AltaLink is sticking to its position that its chosen power line route through the Pines is the best option.
Residents in the north Red Deer neighbourhood have asked Alberta Utilities Commission to review its decision approving new transmission towers on an existing right-of-way.
The Pines Group, representing about 50 homeowners, want the higher voltage line and its larger towers relocated to below an escarpment. Red Deer city council endorsed that option.
Residents don’t feel their suggestion was given serious consideration by the company at hearings held earlier this year in Red Deer.
AltaLink spokesman Peter Brodsky disagrees.
“I don’t think that characterizes completely the relationship we had with the Pines residents and the number of times we did speak to them about their concerns,” he said on Wednesday.
Residents were brought up to speed through newsletters and consulted at several open houses and through other means before the company picked its preferred and alternate routes.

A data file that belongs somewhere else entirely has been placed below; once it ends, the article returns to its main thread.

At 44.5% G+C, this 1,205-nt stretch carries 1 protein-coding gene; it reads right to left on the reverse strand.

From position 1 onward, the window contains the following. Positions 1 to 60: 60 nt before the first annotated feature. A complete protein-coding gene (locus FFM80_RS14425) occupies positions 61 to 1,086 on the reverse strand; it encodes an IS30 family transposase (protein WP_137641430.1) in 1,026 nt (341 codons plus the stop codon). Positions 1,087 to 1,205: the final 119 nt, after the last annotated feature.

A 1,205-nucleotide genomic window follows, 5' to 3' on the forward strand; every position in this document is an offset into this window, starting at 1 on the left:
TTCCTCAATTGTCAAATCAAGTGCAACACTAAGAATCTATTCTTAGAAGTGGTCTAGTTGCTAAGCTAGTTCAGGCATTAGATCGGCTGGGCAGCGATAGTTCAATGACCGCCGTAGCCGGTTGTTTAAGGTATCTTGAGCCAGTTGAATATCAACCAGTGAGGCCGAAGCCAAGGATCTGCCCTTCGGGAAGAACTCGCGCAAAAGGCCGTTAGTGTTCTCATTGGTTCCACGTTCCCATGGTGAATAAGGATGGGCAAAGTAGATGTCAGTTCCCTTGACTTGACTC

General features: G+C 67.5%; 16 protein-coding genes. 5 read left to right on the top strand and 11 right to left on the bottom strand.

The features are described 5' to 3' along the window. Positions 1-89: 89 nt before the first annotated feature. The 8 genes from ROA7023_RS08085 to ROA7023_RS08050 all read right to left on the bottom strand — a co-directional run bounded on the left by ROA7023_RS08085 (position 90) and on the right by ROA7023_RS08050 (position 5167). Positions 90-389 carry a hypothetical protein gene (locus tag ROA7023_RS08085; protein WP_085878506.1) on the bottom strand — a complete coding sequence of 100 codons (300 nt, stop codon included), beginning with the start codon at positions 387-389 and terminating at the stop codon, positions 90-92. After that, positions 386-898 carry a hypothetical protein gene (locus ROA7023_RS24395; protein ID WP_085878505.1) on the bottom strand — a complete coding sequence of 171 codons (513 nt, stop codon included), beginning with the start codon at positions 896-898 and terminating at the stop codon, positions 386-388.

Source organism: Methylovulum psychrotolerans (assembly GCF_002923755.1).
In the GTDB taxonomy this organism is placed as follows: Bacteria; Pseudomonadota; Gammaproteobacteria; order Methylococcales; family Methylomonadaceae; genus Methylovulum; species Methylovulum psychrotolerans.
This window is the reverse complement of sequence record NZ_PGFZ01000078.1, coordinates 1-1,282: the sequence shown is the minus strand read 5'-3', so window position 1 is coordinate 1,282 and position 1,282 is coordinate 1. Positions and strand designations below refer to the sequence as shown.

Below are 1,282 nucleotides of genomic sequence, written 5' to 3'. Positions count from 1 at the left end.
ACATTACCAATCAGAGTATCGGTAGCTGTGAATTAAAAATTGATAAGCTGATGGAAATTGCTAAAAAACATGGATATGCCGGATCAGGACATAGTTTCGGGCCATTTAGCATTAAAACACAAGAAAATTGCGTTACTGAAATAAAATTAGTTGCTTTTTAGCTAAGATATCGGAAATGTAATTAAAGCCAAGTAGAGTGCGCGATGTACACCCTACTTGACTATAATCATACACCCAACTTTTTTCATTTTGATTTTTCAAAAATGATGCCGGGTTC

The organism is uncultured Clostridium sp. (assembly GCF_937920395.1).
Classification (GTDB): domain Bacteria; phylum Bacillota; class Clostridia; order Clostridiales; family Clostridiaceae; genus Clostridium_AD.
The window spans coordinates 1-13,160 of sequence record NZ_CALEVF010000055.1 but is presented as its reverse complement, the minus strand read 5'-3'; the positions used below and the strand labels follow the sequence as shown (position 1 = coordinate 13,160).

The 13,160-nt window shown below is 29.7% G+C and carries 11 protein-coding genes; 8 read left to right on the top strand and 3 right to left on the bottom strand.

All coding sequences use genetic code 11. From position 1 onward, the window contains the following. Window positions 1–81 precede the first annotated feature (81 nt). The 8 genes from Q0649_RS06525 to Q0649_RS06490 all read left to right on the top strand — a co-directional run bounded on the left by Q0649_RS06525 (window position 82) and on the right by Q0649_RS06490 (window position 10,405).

“Our overall goal was to establish a low-impact route that made sense in terms of environment, cost, stakeholder input, all the usual things we look at when we establish a route,” Brodsky said.
“When we submitted to the AUC, we submitted a preferred route and we submitted an alternate route that definitely reflected input from the Pines neighbourhood.
“We feel we did right by the Pines residents in terms of addressing their concerns.”
The preferred route — which uses a power line right-of-way in place since the 1950s — remains the lowest impact route, he said.
It was chosen by the AUC over an alternate route that moved a portion of the power lines out of the Pines area, although not near as long a stretch as residents wanted.
The Pines Group served notice on Monday that it wanted AUC to review its approval of AltaLink’s route in their area.
Residents want commission members to visit the site and get a clearer understanding of why homeowners want the line moved.
An air of urgency hangs over the request because AltaLink has begun marking areas of brush and trees to be cut back for the new towers.
AUC has yet to decide if it will agree to a review.
The Pines power line upgrades are part of a $350-million overhaul of transmission infrastructure in Central Alberta.